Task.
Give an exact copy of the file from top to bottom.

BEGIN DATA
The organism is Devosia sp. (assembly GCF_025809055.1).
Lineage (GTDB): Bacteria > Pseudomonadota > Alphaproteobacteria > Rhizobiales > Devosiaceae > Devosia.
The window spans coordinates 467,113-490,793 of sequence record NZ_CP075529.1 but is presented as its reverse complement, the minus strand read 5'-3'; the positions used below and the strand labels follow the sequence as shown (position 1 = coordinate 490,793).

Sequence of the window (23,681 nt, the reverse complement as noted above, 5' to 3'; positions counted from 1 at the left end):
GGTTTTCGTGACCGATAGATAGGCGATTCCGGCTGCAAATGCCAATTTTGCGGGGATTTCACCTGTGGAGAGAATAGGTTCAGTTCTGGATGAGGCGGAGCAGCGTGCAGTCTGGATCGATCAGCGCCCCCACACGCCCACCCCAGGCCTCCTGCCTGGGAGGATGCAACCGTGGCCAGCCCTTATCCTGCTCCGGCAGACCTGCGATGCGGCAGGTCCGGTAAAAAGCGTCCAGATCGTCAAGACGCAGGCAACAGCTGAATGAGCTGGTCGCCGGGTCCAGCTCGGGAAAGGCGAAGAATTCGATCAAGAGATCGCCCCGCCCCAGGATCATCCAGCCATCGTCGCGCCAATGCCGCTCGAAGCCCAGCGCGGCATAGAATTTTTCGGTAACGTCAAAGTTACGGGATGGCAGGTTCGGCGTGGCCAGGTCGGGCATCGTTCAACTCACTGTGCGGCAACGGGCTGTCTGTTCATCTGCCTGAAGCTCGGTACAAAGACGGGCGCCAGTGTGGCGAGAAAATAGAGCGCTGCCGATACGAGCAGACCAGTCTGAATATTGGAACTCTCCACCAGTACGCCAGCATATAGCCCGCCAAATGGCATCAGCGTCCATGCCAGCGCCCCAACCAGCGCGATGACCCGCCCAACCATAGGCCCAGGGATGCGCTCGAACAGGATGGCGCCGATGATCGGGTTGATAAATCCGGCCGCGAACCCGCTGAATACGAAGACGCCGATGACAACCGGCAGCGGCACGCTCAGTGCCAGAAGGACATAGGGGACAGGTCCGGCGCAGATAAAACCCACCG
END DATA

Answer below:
The organism is Devosia sp. (assembly GCF_025809055.1).
Lineage (GTDB): Bacteria > Pseudomonadota > Alphaproteobacteria > Rhizobiales > Devosiaceae > Devosia.
The window spans coordinates 467,113-490,793 of sequence record NZ_CP075529.1 but is presented as its reverse complement, the minus strand read 5'-3'; the positions used below and the strand labels follow the sequence as shown (position 1 = coordinate 490,793).

Sequence of the window (23,681 nt, the reverse complement as noted above, 5' to 3'; positions counted from 1 at the left end):
GGTTTTCGTGACCGATAGATAGGCGATTCCGGCTGCAAATGCCAATTTTGCGGGGATTTCACCTGTGGAGAGAATAGGTTCAGTTCTGGATGAGGCGGAGCAGCGTGCAGTCTGGATCGATCAGCGCCCCCACACGCCCACCCCAGGCCTCCTGCCTGGGAGGATGCAACCGTGGCCAGCCCTTATCCTGCTCCGGCAGACCTGCGATGCGGCAGGTCCGGTAAAAAGCGTCCAGATCGTCAAGACGCAGGCAACAGCTGAATGAGCTGGTCGCCGGGTCCAGCTCGGGAAAGGCGAAGAATTCGATCAAGAGATCGCCCCGCCCCAGGATCATCCAGCCATCGTCGCGCCAATGCCGCTCGAAGCCCAGCGCGGCATAGAATTTTTCGGTAACGTCAAAGTTACGGGATGGCAGGTTCGGCGTGGCCAGGTCGGGCATCGTTCAACTCACTGTGCGGCAACGGGCTGTCTGTTCATCTGCCTGAAGCTCGGTACAAAGACGGGCGCCAGTGTGGCGAGAAAATAGAGCGCTGCCGATACGAGCAGACCAGTCTGAATATTGGAACTCTCCACCAGTACGCCAGCATATAGCCCGCCAAATGGCATCAGCGTCCATGCCAGCGCCCCAACCAGCGCGATGACCCGCCCAACCATAGGCCCAGGGATGCGCTCGAACAGGATGGCGCCGATGATCGGGTTGATAAATCCGGCCGCGAACCCGCTGAATACGAAGACGCCGATGACAACCGGCAGCGGCACGCTCAGTGCCAGAAGGACATAGGGGACAGGTCCGGCGCAGATAAAACCCACCG